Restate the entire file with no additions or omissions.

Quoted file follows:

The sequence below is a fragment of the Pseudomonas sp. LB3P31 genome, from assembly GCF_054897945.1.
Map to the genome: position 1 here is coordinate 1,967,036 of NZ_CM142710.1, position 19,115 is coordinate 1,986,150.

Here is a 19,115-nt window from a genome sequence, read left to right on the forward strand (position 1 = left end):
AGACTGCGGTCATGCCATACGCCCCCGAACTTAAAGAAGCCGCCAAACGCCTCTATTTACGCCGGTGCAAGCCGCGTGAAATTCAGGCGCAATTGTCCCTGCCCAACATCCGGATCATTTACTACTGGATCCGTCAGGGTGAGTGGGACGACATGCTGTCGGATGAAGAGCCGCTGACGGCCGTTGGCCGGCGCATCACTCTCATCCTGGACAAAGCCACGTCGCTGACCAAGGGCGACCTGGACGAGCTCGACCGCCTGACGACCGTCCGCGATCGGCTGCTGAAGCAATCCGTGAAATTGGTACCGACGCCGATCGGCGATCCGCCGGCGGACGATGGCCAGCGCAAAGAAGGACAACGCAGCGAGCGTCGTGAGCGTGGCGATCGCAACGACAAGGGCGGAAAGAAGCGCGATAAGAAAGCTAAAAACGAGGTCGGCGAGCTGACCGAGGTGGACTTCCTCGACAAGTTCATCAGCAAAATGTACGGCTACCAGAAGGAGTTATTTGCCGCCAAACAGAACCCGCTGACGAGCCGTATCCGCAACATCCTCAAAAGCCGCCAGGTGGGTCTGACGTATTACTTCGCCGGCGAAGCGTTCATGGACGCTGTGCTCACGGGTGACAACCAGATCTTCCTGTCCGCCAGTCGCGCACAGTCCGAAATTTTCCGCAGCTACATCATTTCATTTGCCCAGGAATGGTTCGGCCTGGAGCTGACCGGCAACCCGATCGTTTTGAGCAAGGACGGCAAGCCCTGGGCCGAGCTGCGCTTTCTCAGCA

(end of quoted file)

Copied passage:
The sequence below is a fragment of the Pseudomonas sp. LB3P31 genome, from assembly GCF_054897945.1.
Map to the genome: position 1 here is coordinate 1,967,036 of NZ_CM142710.1, position 19,115 is coordinate 1,986,150.

Here is a 19,115-nt window from a genome sequence, read left to right on the forward strand (position 1 = left end):
AGACTGCGGTCATGCCATACGCCCCCGAACTTAAAGAAGCCGCCAAACGCCTCTATTTACGCCGGTGCAAGCCGCGTGAAATTCAGGCGCAATTGTCCCTGCCCAACATCCGGATCATTTACTACTGGATCCGTCAGGGTGAGTGGGACGACATGCTGTCGGATGAAGAGCCGCTGACGGCCGTTGGCCGGCGCATCACTCTCATCCTGGACAAAGCCACGTCGCTGACCAAGGGCGACCTGGACGAGCTCGACCGCCTGACGACCGTCCGCGATCGGCTGCTGAAGCAATCCGTGAAATTGGTACCGACGCCGATCGGCGATCCGCCGGCGGACGATGGCCAGCGCAAAGAAGGACAACGCAGCGAGCGTCGTGAGCGTGGCGATCGCAACGACAAGGGCGGAAAGAAGCGCGATAAGAAAGCTAAAAACGAGGTCGGCGAGCTGACCGAGGTGGACTTCCTCGACAAGTTCATCAGCAAAATGTACGGCTACCAGAAGGAGTTATTTGCCGCCAAACAGAACCCGCTGACGAGCCGTATCCGCAACATCCTCAAAAGCCGCCAGGTGGGTCTGACGTATTACTTCGCCGGCGAAGCGTTCATGGACGCTGTGCTCACGGGTGACAACCAGATCTTCCTGTCCGCCAGTCGCGCACAGTCCGAAATTTTCCGCAGCTACATCATTTCATTTGCCCAGGAATGGTTCGGCCTGGAGCTGACCGGCAACCCGATCGTTTTGAGCAAGGACGGCAAGCCCTGGGCCGAGCTGCGCTTTCTCAGCA